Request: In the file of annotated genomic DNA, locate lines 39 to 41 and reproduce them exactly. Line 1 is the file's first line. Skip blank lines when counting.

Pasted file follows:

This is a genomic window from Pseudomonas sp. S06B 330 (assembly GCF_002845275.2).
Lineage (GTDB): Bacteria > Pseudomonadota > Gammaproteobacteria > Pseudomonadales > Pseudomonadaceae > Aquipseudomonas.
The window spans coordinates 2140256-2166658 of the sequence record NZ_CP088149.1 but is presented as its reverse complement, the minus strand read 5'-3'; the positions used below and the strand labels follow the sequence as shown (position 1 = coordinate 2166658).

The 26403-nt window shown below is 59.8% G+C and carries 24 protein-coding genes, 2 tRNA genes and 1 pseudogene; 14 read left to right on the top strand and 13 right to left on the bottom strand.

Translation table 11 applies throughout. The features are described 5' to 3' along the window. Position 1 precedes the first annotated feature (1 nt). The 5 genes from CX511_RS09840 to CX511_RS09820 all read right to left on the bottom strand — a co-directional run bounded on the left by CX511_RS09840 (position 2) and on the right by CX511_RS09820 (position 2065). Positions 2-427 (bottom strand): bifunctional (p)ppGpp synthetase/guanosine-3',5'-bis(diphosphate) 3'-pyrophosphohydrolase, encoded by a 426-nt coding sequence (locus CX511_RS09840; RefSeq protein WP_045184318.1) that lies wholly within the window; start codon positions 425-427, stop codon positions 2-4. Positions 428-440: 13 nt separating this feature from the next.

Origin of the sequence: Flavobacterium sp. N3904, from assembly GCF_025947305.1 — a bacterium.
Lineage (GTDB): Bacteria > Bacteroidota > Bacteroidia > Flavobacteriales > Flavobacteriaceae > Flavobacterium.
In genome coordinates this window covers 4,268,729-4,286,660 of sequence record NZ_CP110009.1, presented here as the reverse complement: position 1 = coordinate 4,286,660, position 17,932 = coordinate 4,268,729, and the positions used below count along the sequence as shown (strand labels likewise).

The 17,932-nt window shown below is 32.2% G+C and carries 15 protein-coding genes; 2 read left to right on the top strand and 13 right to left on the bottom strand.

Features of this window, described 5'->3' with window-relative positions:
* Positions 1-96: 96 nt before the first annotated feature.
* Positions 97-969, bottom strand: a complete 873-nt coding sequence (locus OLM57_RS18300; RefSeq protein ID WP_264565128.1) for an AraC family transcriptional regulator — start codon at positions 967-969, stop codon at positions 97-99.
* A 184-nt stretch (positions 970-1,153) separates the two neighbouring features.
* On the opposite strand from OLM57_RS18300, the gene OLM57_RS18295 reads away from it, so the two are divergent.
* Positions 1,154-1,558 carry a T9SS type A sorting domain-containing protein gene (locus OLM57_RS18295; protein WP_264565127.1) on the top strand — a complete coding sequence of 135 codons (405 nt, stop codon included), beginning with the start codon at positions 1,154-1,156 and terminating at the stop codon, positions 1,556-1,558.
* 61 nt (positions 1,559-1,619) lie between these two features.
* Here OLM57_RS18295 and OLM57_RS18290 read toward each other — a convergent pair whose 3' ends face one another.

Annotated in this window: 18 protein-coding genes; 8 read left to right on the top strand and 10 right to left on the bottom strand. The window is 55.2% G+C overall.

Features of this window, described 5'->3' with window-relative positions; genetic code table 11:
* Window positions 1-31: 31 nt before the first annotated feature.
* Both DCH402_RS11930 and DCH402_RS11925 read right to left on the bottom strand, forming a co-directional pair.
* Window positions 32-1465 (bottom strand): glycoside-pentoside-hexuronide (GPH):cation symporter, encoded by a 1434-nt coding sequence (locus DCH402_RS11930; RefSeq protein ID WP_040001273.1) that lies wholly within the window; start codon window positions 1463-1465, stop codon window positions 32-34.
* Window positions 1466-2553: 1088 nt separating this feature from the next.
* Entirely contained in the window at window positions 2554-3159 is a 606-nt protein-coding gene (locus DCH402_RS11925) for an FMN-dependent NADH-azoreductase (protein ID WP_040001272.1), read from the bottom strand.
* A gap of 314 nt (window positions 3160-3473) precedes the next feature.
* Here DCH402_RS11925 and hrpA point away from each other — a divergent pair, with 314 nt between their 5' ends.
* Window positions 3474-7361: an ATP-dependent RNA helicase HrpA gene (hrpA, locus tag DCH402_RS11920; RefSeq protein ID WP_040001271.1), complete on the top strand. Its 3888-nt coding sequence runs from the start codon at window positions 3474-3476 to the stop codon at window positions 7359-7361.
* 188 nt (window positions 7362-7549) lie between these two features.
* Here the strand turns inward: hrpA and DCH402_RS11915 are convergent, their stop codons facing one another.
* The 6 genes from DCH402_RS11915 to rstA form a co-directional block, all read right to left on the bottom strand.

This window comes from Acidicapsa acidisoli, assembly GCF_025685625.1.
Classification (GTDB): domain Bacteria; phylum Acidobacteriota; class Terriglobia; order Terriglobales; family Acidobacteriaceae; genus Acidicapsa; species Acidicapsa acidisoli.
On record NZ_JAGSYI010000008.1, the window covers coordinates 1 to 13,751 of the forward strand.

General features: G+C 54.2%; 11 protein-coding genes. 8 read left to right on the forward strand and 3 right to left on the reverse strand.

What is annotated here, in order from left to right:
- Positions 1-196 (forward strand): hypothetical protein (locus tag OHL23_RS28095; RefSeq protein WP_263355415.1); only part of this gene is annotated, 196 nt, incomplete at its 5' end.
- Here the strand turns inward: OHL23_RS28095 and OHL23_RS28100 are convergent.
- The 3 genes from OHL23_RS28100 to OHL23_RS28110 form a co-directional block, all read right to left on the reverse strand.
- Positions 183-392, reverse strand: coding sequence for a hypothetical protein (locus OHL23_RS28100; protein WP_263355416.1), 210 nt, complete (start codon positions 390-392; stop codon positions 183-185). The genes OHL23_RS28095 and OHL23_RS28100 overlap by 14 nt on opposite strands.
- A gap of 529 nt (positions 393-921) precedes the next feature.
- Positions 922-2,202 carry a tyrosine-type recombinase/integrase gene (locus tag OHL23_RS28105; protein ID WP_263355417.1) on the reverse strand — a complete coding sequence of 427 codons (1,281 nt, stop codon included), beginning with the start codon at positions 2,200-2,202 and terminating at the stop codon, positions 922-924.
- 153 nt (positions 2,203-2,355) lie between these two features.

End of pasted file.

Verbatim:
- Positions 183-392, reverse strand: coding sequence for a hypothetical protein (locus OHL23_RS28100; protein WP_263355416.1), 210 nt, complete (start codon positions 390-392; stop codon positions 183-185). The genes OHL23_RS28095 and OHL23_RS28100 overlap by 14 nt on opposite strands.
- A gap of 529 nt (positions 393-921) precedes the next feature.
- Positions 922-2,202 carry a tyrosine-type recombinase/integrase gene (locus tag OHL23_RS28105; protein ID WP_263355417.1) on the reverse strand — a complete coding sequence of 427 codons (1,281 nt, stop codon included), beginning with the start codon at positions 2,200-2,202 and terminating at the stop codon, positions 922-924.